In September, the president of the European Commission, Jean-Claude Juncker, called the free movement under the Schengen Agreement “a unique symbol of European integration.”
But what once seemed a sensible idea now offers real and present danger. Stolen, doctored and fake passports from the Schengen area are among the most sought-after forms of identification by terrorists, drug smugglers, human traffickers and other criminals. As of last year, eight Schengen countries were on the list of the top 10 nations reporting stolen or lost passports in Interpol’s databases. Not one of those countries systematically screened passports at their borders.
Among the European countries that are not parties to the Schengen Agreement is the United Kingdom, which began screening passports against Interpol’s database following the 2005 terrorist attacks there that killed 52 people and injured more than 700. The U.K. now screens about 150 million passports a year, more than all other European Union nations combined, and catches more than 10,000 people a year trying to cross its borders using invalid travel documents…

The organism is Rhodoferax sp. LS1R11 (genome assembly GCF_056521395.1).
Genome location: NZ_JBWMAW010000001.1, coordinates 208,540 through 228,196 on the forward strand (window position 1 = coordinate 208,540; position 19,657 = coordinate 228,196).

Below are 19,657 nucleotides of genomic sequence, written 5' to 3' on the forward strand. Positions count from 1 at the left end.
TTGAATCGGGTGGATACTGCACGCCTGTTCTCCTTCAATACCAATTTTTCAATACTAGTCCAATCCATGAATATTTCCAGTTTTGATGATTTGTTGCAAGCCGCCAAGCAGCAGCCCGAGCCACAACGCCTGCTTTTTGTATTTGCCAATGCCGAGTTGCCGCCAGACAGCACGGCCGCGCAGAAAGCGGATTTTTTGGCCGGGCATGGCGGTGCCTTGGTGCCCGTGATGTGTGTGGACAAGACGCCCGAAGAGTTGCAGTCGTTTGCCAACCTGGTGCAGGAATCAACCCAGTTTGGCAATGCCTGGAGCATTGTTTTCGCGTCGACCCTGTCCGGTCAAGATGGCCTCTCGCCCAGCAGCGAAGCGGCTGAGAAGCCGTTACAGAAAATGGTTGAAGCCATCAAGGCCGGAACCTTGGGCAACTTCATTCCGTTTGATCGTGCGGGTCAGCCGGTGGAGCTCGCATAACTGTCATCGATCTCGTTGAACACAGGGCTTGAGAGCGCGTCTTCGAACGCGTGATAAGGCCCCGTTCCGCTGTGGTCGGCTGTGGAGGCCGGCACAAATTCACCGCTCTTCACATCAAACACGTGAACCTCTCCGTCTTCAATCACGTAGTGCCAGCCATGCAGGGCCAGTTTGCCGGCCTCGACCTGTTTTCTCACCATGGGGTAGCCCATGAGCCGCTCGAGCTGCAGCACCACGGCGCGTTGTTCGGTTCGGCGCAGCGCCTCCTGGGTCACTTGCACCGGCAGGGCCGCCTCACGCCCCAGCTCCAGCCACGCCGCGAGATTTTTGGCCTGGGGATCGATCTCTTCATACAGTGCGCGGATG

Having open borders without the proper vetting aids and abets terrorists. The failure to thoroughly screen passports or check identities at border crossings is simply irresponsible in the face of global terrorism. Based on my 14 years of experience running Interpol, I know that terrorists will be much more likely to succeed as long as countries fail to properly check the identities of those who cross their borders.